Thursday
Aug042005

« Okua The Opportunistic Wolf Dog, Farewell »

It finally got to the point in our moving when it was time for us to let Okua back to her family after having her for about 10 months. What a bummer. We looked for places where we could include her in our plans, but it's hard to find a place for a big dog. If we were able to, it was well past what we could afford. Aside from the hair and her love of rummaging through the trash when we were gone, she was the best and would go unnoticed in any house. She barely barked, she was very well house trained, never had fleas, or any of that stuff.

Now, she did take a liking to sausages, and had a greedy streak in her sometimes. On several occasions, she would help herself to the wonderful Italian sausages from Costco. She got more and more opportunistic as time went on. First, it would be swiping one off the plate. Then it was snagging them out of the Foreman grill. Then tugging the whole grill (turned backwards, shoved into the corner with other stuff around it) until it crashed to the floor and shattered all the plastic. Most recently, there was a situation when a plateful of sausages was hidden, covered, and set under a moderately high cabinet where she should not have been able to reach. She brought the whole mess crashing down. By the time I had arrived on the scene in about 10 seconds, she had eaten four of the eight sausages and was going for the rest. My ceramic plate exploded into even more pieces than the grill.

She loved to run away, usually by jumping the fence on the south side of the yard. Only that fence. She had it down pat. Sometimes she'd get let out under the pretense of having to wizz, and then would steal away at 3 am. More regularly, when I would come home from work or errands, and would check my email, she would make a dash for it. As summer approached, she was able to be left in the back yard to carry on like a queen, sitting in her favorite shade spot. Usually she wouldn't run away then, but sometimes she did. One day, I came home from work and she was gone, but at that point, the garage and front area was still intact and it was like a huge doghouse for her. My roommate evidently left the gate ajar and she took off. I had no idea where she would be so I just sat and waited. Finally, I got a call from Phil who gave her to us. He lives about a mile away. He called to tell me he had a guest who seemed lost... So I went on over and brought her back. She just wanted to say hi, and visit Alcott park right behind Phil's house, where everyone knew her name. Usually, I would find her a few blocks away, sniffing some trash or hunting some hapless rodent or bird. Sometimes, we'd get a call and find her over at the park near our house, where people would have her sitting there looking like one of the family.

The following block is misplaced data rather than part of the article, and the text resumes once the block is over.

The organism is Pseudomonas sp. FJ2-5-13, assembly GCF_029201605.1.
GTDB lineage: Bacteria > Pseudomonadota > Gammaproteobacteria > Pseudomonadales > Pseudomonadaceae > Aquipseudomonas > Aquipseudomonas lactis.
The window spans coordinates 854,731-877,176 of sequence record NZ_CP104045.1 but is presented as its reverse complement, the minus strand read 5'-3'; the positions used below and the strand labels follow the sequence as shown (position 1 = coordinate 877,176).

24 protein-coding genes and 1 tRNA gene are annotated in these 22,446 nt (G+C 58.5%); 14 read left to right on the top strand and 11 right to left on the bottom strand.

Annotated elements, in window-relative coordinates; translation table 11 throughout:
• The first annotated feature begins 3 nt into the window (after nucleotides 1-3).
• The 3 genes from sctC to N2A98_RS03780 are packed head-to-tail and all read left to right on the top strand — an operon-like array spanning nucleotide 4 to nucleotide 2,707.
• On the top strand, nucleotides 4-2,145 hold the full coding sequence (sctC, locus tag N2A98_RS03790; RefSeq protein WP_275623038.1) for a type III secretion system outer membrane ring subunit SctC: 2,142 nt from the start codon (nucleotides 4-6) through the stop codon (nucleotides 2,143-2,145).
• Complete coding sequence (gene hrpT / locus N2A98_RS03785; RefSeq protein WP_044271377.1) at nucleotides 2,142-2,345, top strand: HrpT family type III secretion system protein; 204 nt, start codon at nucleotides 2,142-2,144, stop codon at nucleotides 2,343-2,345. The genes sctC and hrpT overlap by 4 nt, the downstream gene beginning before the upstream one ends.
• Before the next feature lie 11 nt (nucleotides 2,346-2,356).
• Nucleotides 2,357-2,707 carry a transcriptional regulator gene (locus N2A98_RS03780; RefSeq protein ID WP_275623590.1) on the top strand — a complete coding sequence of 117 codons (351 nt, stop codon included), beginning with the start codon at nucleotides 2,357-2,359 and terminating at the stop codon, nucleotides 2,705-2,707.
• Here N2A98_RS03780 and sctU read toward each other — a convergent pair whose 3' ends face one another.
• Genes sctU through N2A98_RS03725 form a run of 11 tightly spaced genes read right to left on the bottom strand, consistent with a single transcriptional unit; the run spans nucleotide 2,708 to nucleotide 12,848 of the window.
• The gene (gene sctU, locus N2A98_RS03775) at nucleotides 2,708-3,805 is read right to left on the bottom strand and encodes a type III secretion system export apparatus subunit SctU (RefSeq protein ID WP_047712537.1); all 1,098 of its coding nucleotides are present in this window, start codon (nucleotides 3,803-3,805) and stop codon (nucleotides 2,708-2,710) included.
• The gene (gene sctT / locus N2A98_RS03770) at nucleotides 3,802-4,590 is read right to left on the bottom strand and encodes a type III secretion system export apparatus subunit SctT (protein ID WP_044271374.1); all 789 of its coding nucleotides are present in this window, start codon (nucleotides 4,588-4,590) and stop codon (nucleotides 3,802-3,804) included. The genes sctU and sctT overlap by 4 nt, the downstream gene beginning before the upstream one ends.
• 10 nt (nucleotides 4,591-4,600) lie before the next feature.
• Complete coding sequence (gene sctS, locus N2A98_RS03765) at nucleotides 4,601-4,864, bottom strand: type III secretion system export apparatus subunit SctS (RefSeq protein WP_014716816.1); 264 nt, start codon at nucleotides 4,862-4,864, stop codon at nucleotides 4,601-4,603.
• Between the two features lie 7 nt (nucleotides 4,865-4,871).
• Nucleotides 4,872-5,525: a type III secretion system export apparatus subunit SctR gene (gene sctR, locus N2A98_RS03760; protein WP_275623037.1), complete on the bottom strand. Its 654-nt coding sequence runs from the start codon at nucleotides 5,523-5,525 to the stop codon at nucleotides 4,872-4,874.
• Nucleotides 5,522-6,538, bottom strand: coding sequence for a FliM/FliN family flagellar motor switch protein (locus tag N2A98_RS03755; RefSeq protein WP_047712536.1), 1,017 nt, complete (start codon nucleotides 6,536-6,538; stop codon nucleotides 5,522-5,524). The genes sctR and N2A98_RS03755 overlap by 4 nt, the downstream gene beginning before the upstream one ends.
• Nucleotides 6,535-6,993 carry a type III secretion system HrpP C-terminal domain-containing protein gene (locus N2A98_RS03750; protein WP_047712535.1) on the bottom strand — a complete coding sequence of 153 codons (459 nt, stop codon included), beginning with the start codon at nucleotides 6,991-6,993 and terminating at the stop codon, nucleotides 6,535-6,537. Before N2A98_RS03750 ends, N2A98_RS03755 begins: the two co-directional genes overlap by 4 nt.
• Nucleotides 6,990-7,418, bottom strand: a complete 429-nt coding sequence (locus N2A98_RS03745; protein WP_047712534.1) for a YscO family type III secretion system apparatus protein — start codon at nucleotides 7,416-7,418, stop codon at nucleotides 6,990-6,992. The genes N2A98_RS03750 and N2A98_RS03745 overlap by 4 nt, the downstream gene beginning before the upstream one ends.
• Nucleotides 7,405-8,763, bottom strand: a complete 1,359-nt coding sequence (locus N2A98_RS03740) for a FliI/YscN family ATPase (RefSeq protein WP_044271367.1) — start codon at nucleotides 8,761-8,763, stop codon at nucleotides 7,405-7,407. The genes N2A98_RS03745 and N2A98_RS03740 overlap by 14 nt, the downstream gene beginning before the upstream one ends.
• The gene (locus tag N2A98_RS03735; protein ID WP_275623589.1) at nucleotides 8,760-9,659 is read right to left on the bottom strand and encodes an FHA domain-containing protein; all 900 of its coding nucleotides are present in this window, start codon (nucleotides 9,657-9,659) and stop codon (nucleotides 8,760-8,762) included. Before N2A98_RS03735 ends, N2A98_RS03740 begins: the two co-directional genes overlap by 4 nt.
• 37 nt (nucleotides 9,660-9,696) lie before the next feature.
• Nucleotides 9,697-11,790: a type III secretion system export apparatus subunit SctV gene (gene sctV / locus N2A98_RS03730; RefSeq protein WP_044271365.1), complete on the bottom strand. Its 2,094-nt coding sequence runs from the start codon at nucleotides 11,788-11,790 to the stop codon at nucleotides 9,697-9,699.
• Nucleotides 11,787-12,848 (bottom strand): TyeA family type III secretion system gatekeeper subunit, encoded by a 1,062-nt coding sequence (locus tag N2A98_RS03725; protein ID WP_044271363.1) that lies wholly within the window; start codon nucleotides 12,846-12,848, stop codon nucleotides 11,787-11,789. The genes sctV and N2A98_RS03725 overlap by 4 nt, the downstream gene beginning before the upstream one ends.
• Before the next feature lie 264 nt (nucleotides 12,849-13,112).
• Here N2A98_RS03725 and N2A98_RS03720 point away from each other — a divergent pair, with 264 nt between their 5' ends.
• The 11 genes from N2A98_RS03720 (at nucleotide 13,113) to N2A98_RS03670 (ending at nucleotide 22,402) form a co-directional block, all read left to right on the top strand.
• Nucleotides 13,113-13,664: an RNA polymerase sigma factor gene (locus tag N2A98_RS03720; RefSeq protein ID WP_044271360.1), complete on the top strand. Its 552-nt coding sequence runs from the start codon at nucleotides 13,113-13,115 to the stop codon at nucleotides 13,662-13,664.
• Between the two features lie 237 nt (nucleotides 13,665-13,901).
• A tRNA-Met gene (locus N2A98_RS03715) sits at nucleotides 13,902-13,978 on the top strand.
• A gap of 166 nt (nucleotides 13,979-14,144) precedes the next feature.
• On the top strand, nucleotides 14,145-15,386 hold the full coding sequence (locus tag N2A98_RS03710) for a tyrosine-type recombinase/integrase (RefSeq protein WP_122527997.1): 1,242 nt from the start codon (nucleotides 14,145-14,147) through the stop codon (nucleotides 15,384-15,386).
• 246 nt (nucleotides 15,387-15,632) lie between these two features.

Her more recent hobby has been to be the mouse police here. Our back yard has a partially terraced slope with lots of ivy on it where mice hide. Okua the wolf dog would act like a cat as she pounced on the little buggers. She would spend hours in her feline persona playing this little game. I don't know if she ever caught any but it kept her from jumping the fence and making one or both of us have to go ride around to find her.

Or she'd get stir crazy once we lost the garage and had to keep her indoors while we were gone, and sometimes while we were here if it seemed she run. She could tell time and when it was about 9 pm, she would come in and stand stubbornly in the doorway to my office and demand to be taken on her walk. She loved walks at night. We would take her without a leash so she could really run. Then we started to take bikes and would run her like mad till she was a panting fool ready to lay down for the night. We'd ride and run all through the neighborhood and wear her out. She can run like no one's business. Sometimes even on the bike, she was formidable and we had to race to keep up.

She liked to play with a rope bone we had. It was this huge yard-long thing with knots in it—the sort of thing you train a police dog with. All that is left of it now is a spun-out bunch of strands. She would tear into that like the savage beast she could be, but only for three minutes at a time, if that. Then she would set it down and walk off like it was yesterday's fad.

So for all the sausage swiping and running away of hers, today it was sort of lonely here without her. Aw, now I got myself all teared up wishing we got a house.

PrintView Printer Friendly Version

Reader Comments

There are no comments for this journal entry. To create a new comment, use the form below.
Editor Permission Required
You must have editing permission for this entry in order to post comments.